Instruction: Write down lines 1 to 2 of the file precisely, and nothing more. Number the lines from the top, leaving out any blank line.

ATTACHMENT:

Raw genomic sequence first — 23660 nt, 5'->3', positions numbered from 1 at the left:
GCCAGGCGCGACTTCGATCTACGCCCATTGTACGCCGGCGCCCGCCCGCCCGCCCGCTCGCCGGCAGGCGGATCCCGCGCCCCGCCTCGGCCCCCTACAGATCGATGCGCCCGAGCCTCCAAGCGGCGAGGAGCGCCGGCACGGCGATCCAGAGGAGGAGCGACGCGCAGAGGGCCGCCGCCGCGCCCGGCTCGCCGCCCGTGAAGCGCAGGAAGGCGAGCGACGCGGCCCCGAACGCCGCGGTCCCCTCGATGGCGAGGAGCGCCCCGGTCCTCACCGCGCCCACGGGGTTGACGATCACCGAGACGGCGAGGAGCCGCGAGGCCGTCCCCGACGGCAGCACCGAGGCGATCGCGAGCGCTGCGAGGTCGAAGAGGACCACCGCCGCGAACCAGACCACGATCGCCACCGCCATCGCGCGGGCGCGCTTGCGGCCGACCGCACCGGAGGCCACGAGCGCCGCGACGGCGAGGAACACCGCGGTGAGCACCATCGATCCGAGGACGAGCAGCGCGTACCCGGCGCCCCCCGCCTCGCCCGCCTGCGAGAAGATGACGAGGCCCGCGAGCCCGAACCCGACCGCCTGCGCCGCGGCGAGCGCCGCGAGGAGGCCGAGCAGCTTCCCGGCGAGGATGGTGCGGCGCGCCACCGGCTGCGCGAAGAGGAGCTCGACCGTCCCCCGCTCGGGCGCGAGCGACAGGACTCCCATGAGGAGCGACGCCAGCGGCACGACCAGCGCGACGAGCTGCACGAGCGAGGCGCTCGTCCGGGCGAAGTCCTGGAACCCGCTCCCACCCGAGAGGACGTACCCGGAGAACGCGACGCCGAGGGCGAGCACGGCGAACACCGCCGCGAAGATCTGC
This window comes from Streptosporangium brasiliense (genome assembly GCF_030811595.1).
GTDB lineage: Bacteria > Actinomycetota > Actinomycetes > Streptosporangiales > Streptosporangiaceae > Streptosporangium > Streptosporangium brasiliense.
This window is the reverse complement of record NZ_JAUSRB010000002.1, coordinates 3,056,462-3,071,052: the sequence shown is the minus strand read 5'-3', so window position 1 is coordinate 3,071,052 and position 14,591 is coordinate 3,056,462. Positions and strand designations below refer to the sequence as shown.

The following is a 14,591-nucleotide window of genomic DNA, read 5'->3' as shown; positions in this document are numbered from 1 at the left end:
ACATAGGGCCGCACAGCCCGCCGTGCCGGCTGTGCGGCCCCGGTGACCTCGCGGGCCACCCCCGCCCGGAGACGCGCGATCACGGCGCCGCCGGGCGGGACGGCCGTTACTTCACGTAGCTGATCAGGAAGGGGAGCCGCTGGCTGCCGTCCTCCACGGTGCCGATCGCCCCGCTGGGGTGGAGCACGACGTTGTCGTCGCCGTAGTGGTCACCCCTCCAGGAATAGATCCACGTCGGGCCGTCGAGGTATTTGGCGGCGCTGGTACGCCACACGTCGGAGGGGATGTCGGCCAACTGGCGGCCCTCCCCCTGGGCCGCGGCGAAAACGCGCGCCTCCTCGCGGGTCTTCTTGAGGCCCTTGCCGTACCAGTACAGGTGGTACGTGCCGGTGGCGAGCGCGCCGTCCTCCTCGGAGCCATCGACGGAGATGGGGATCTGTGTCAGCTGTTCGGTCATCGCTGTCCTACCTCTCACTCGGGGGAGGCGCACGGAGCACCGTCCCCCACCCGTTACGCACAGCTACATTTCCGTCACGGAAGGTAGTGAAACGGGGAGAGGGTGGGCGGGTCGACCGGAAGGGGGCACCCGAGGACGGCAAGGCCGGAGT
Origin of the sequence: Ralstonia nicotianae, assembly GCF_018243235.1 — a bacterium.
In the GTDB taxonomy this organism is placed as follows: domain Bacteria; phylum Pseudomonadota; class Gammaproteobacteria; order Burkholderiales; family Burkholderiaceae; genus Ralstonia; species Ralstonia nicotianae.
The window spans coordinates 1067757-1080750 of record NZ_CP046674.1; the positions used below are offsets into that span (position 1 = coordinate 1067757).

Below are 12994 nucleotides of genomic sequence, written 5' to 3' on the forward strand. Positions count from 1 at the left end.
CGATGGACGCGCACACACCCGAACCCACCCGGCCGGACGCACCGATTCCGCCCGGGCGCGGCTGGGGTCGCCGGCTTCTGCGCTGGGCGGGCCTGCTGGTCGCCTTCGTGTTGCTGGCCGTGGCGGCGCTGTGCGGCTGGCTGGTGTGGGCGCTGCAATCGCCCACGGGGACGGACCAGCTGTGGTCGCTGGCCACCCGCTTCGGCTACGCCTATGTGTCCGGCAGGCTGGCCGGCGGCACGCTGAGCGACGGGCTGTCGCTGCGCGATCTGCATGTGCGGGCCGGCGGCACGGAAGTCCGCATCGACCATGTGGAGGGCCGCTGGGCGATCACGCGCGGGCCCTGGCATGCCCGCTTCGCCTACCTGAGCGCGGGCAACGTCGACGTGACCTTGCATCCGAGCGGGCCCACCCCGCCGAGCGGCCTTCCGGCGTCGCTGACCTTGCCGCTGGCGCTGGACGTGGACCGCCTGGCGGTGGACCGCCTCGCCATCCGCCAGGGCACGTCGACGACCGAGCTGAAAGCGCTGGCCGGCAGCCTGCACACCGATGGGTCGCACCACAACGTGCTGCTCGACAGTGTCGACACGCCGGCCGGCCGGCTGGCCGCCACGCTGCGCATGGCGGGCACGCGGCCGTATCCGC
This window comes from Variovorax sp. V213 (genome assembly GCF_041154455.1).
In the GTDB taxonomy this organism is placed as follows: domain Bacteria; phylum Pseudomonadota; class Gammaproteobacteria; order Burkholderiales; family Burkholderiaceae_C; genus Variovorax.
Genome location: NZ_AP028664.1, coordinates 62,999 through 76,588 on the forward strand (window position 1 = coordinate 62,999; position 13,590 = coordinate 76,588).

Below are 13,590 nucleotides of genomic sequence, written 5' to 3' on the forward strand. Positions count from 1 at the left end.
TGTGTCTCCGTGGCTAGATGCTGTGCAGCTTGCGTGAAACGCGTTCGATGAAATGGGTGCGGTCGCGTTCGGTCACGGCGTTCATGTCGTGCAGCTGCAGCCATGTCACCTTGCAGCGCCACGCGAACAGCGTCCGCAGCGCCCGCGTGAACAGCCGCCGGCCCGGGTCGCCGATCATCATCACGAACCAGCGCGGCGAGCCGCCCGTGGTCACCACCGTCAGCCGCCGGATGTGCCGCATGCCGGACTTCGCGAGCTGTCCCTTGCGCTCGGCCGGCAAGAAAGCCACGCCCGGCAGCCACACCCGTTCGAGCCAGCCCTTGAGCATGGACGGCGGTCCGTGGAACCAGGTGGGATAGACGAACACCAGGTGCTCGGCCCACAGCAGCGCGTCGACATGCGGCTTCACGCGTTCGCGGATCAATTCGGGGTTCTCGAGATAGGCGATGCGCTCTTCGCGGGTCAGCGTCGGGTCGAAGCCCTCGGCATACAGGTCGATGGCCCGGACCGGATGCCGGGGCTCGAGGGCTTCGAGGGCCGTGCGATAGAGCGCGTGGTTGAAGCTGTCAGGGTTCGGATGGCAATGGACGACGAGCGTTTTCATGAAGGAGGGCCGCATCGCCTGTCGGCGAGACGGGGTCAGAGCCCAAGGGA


Raw genomic sequence first — 23660 nt, 5'->3', positions numbered from 1 at the left:
GCCAGGCGCGACTTCGATCTACGCCCATTGTACGCCGGCGCCCGCCCGCCCGCCCGCTCGCCGGCAGGCGGATCCCGCGCCCCGCCTCGGCCCCCTACAGATCGATGCGCCCGAGCCTCCAAGCGGCGAGGAGCGCCGGCACGGCGATCCAGAGGAGGAGCGACGCGCAGAGGGCCGCCGCCGCGCCCGGCTCGCCGCCCGTGAAGCGCAGGAAGGCGAGCGACGCGGCCCCGAACGCCGCGGTCCCCTCGATGGCGAGGAGCGCCCCGGTCCTCACCGCGCCCACGGGGTTGACGATCACCGAGACGGCGAGGAGCCGCGAGGCCGTCCCCGACGGCAGCACCGAGGCGATCGCGAGCGCTGCGAGGTCGAAGAGGACCACCGCCGCGAACCAGACCACGATCGCCACCGCCATCGCGCGGGCGCGCTTGCGGCCGACCGCACCGGAGGCCACGAGCGCCGCGACGGCGAGGAACACCGCGGTGAGCACCATCGATCCGAGGACGAGCAGCGCGTACCCGGCGCCCCCCGCCTCGCCCGCCTGCGAGAAGATGACGAGGCCCGCGAGCCCGAACCCGACCGCCTGCGCCGCGGCGAGCGCCGCGAGGAGGCCGAGCAGCTTCCCGGCGAGGATGGTGCGGCGCGCCACCGGCTGCGCGAAGAGGAGCTCGACCGTCCCCCGCTCGGGCGCGAGCGACAGGACTCCCATGAGGAGCGACGCCAGCGGCACGACCAGCGCGACGAGCTGCACGAGCGAGGCGCTCGTCCGGGCGAAGTCCTGGAACCCGCTCCCACCCGAGAGGACGTACCCGGAGAACGCGACGCCGAGGGCGAGCACGGCGAACACCGCCGCGAAGATCTGC